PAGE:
Stuart has been dressing uptown girls who go downtown to shop for two decades.
Stuart's parents owned a popular '60s Manhattan clothing store called Mister Pants, which dressed celebs of the day like Natalie Wood and Lucille Ball. Stuart leveraged those connections to jump-start her own career: after studying at RISD, Stuart opened her first boutique on the Upper East Side in 1988. Just a few years later, her accessories line had made it on to the shelves of Neiman Marcus and Bergdorf's. Her label picked up a lot more steam in 1996 after she cut a licensing deal with Japanese company Itochu and opened over two dozen stores in Asia, which soon earned her rock star status in the Far East. In 1998, she opened a massive SoHo store on Greene Street, and today her frilly, girly dresses and skirts are sold in more than 200 stores worldwide.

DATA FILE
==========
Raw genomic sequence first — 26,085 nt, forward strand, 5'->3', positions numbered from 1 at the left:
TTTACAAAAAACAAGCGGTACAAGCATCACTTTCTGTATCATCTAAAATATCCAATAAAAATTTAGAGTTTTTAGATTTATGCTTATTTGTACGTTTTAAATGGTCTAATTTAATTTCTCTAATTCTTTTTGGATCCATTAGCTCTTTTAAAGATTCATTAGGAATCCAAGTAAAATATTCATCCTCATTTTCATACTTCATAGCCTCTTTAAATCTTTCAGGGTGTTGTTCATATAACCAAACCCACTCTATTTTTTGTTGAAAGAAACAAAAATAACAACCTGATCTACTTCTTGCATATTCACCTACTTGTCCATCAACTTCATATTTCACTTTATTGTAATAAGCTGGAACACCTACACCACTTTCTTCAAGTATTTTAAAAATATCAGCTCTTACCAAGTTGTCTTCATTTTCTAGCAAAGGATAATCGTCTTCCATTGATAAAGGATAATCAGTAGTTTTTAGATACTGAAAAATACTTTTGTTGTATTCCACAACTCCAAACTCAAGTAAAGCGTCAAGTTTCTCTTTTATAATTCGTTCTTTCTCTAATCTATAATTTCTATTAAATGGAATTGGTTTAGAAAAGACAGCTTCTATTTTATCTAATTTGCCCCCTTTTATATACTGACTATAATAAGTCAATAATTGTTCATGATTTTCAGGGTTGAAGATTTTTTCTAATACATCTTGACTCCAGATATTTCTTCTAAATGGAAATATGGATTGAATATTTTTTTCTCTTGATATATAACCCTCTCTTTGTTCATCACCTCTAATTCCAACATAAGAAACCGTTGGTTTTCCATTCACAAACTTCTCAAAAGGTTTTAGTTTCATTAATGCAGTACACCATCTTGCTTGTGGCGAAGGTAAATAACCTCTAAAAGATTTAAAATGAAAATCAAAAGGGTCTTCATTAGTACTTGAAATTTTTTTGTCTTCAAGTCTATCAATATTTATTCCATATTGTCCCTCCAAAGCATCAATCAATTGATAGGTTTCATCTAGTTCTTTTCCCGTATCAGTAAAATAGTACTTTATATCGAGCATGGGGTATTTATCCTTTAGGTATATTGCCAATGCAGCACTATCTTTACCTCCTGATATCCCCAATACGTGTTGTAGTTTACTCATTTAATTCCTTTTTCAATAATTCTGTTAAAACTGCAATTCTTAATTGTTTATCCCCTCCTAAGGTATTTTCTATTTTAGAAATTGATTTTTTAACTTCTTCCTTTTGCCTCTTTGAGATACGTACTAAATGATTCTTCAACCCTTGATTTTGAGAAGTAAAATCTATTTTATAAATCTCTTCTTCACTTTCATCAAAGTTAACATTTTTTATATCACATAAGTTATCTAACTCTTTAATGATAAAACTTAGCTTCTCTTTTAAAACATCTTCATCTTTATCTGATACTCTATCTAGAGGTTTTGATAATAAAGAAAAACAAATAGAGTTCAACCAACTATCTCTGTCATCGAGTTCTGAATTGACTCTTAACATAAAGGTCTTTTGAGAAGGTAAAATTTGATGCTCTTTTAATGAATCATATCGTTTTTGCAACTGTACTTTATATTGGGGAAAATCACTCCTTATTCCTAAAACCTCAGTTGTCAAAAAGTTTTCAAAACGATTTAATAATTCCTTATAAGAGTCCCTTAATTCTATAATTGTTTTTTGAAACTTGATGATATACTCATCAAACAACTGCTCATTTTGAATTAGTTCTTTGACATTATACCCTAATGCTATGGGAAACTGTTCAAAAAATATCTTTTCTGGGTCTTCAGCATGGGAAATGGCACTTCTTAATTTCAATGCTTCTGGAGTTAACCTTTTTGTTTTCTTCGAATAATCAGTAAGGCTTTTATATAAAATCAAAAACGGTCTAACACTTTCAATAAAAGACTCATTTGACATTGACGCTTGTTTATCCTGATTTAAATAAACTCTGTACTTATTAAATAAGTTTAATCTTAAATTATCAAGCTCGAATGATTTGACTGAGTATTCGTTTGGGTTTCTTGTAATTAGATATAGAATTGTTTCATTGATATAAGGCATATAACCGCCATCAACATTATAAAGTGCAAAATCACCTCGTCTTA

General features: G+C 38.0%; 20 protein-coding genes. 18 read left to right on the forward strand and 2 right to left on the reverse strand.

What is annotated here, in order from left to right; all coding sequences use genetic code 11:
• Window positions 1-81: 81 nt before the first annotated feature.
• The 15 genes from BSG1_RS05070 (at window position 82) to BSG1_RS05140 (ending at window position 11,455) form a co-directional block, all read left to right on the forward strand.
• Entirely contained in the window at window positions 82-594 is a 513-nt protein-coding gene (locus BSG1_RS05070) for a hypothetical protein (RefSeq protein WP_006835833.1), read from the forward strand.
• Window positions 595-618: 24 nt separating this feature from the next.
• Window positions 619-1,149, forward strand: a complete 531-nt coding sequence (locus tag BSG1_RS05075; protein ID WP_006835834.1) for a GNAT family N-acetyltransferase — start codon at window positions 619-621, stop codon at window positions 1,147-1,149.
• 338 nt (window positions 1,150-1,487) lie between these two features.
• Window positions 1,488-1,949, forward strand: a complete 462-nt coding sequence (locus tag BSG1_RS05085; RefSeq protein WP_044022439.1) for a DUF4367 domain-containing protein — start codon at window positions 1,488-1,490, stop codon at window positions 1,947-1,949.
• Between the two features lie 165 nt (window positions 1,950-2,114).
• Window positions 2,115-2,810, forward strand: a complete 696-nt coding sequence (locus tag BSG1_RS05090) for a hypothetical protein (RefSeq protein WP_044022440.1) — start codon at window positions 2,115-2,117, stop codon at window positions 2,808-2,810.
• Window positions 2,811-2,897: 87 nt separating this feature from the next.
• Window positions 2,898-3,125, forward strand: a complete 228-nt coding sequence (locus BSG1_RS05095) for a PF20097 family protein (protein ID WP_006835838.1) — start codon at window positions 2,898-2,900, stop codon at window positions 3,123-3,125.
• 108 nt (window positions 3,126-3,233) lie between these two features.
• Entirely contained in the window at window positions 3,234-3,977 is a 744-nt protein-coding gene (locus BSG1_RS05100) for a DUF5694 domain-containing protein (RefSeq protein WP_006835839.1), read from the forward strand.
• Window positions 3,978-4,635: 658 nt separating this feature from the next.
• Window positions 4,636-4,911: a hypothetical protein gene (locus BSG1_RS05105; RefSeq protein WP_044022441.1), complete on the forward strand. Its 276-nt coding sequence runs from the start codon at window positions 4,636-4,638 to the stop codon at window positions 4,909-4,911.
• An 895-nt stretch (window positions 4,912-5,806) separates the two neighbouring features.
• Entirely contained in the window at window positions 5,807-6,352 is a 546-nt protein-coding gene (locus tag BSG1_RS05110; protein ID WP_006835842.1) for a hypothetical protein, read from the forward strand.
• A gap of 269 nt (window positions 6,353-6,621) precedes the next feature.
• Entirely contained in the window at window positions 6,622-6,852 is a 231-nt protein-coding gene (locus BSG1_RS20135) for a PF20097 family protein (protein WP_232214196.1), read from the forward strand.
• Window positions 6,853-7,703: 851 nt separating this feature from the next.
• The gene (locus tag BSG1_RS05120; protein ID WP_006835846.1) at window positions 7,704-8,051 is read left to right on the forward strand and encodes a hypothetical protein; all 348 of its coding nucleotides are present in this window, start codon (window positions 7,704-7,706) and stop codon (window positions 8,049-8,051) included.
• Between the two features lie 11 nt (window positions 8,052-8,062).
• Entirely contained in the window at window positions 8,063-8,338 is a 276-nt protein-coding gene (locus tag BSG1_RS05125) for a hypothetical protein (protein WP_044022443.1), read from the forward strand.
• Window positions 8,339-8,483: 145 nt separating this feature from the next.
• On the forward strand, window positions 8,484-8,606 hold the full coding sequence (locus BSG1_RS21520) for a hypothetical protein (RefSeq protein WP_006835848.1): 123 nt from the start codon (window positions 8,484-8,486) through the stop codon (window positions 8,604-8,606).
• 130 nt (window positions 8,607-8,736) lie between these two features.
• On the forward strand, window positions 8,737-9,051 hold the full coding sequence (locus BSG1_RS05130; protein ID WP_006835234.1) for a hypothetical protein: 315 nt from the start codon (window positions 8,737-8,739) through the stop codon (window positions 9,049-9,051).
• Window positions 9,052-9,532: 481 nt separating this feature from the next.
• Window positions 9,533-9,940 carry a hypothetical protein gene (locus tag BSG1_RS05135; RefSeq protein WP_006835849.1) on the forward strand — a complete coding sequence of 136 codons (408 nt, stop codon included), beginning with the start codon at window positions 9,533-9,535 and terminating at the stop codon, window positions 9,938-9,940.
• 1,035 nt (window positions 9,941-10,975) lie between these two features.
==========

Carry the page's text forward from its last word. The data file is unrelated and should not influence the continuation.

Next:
Stuart remains a bit more popular in Japan than the U.S. But she's recently been busy trying to boost her company on both sides of the Pacific. Unfortunately, one of her major publicity campaigns in 2007 nearly backfired when she booked trainwreck Lindsay Lohan to appear in a series of ads. Some of Stuart's Japanese investors thought Lohan's image was a little unbecoming following her arrest, and counseled Stuart to scrap the campaign. But she pressed ahead and the ads ran as planned, druggy starlet and all.
Stuart and her husband, Ron Curtis, have a daughter, Sophie. [Image via Getty]